Summer Newsletter 2019-2020

Flu Vaccine (Quadrivalent only)

Flu vaccine is still available for patients who wish to travel in the next couple of months.  For those patients who have a susceptibility to infection or simply wish protection against influenza,  if you received a flu vaccine earlier in the year, the protection would now be waning. 

Unfortunately the Government supplied FluAd for the 65+ age group has now expired. Patients of any age can elect to have a quadrivalent flu vaccine now before travelling. Our supply will expire at the end of February 2020.

General Summer Hols advice

Heading off for that Summer break soon?…before you go, check on your current supply of prescription medications and  ensure you have script repeats made up before you leave.

Throughout this hot, dry time of the year be vigilant to check on any bushfire alerts in the area where you may be travelling.  No matter where or when keep a plentiful supply of water in your car. Do you have a first aid kit? Do you have enough (in date) sunscreen and insect repellent? Is your tetanus vaccination up to date?

Summer Heat

Transporting food in your car on hot summer days can provide its challenges – perhaps keep an esky in the car and add a cold brick before setting out in the morning.  For those of you who have this inbuilt, don’t forget to use it!

Summer heat can affect the oldest and youngest age groups the most.  Be very aware of maintaining good hydration and keep your passengers (including pets) cool and with a ready supply of water. Cars heat up at a very rapid rate on a hot day, temperatures within vehicles can rise up to the high 50’s in no time.

Measles & Chickenpox

Both are reported in the community with disappointing frequency of late.

Next time you are in a consultation, ask your doctor to check if you are vaccinated against these two very infectious diseases.   A phone call to the practice nurse can also assist with your vaccination status.

Your Medicare Card…

is a very handy identification item for all medical appointments and on-line claiming opportunities and confirmations.  Remember to always have it  available in your bag or wallet.  Most medical offices and hospitals will require this upon registering your details, any new card issued must also be notified to your regular GP, facility or hospital.

Better Health Channel   A Victorian State Government Initiative

This is an excellent source of well researched, reliable  general health information; links are available on their website for information on conditions and treatments, services and support, healthy eating and living ideas, blogs and podcasts; go to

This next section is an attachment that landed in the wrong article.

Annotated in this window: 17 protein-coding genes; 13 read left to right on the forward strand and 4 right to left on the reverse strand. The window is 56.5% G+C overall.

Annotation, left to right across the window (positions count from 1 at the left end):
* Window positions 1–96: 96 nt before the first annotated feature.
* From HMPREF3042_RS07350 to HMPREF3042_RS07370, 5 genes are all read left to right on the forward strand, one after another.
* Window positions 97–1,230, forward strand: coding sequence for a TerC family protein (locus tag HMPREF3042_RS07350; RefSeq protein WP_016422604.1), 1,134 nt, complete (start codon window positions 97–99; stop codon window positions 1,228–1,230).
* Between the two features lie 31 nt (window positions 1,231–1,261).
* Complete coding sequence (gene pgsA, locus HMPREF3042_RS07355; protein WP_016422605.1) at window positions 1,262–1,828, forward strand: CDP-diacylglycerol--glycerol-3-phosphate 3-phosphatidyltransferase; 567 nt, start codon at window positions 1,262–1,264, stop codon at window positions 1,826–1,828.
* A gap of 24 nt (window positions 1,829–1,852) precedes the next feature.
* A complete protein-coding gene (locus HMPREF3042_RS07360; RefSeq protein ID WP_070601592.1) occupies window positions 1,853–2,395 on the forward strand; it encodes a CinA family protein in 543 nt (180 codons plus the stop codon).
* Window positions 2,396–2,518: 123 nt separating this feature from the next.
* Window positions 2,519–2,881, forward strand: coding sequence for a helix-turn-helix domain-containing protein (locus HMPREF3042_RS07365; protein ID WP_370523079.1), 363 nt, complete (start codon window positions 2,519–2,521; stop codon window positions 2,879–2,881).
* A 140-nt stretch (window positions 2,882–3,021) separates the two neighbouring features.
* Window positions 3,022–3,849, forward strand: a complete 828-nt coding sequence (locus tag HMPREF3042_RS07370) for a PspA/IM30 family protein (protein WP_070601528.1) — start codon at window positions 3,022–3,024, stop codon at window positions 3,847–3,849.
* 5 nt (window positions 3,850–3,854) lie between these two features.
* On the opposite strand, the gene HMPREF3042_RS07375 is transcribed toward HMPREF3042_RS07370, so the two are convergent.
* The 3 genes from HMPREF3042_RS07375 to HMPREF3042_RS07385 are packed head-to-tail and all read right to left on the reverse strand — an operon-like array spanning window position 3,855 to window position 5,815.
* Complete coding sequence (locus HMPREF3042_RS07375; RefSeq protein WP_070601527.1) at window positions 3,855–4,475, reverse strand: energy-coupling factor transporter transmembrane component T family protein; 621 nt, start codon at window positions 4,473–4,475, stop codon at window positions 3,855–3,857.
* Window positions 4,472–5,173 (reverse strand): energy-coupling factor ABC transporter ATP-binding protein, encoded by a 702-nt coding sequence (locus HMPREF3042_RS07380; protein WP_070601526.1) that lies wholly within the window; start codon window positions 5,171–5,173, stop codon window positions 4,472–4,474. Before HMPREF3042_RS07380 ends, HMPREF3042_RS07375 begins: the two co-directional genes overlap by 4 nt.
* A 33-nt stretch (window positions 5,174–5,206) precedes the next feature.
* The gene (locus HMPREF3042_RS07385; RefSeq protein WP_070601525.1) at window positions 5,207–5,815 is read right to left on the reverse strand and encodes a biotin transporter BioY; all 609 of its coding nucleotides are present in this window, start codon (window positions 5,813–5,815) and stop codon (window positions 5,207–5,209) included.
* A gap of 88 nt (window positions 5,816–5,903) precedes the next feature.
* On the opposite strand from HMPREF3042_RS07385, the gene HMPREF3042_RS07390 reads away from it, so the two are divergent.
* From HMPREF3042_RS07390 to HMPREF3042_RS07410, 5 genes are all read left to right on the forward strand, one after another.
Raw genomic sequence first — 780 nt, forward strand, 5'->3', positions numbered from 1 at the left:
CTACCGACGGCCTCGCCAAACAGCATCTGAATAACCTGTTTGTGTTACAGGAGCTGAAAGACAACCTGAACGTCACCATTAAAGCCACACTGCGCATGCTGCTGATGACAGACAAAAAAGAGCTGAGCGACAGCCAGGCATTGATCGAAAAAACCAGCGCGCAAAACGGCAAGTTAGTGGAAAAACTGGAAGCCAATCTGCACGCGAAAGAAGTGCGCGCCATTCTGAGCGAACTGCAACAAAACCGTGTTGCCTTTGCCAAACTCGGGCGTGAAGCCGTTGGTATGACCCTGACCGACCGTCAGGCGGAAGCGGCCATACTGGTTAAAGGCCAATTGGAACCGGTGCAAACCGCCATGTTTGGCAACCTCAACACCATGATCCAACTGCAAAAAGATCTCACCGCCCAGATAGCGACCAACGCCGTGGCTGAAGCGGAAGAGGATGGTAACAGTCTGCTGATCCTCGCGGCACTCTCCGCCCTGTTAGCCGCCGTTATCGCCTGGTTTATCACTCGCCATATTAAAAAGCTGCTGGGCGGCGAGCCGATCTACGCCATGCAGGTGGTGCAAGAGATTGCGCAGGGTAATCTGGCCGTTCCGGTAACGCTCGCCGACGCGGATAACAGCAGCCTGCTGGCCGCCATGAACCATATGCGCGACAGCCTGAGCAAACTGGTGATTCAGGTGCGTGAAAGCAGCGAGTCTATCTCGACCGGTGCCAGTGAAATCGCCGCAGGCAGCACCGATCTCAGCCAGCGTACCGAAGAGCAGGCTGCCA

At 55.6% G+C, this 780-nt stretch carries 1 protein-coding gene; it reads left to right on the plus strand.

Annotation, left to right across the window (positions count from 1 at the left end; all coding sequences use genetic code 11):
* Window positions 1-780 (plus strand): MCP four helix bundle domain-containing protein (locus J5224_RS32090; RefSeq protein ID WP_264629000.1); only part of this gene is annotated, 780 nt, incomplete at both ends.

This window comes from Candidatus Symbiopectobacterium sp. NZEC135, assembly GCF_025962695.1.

How to create a quick launch icon for the Better Health Channel mobile website

For iOS users o   Open safari web browser

o   Navigate to

o   in the task bar visible at the bottom of the screen, select the share icon (square with up arrow)

o   Select the ‘Add to home screen’ icon (square with plus sign)

o   All done! An icon should appear on your mobile phone home screen

For Android users

Google Chrome browser ·       Navigate to

·       Click the overflow icon (ie three stacked dots) in the top right of your screen

·       Select the ‘Add to Homescreen’ option

·       All done! An icon should appear on your mobile phone home screen

Firefox browser ·       Navigate to

·       Click the overflow icon (ie three stacked dots) in the top right of your screen

·       Select the ‘Page’ option

·       Select the ‘Add to home screen’ option

·       All done! An icon should appear on your mobile phone home screen

Women’s Sexual & Reproductive Health

Good sexual and reproductive health is important for women’s general health and wellbeing. It is central to their ability to make choices and decisions about their lives, including when, or whether, to consider having children.

Sexual and reproductive health is not only about physical wellbeing – it includes the right to healthy and respectful relationships, health services that are inclusive, safe and appropriate, access to accurate information, effective and affordable methods of contraception and access to timely support and services in relation to unplanned pregnancy.

Different life stages are associated with specific women’s sexual and reproductive health issues, including menstruation, fertility, cervical screening, contraception, pregnancy, sexually transmissible infections, chronic health problems (such as endometriosis and polycystic ovary syndrome) and menopause.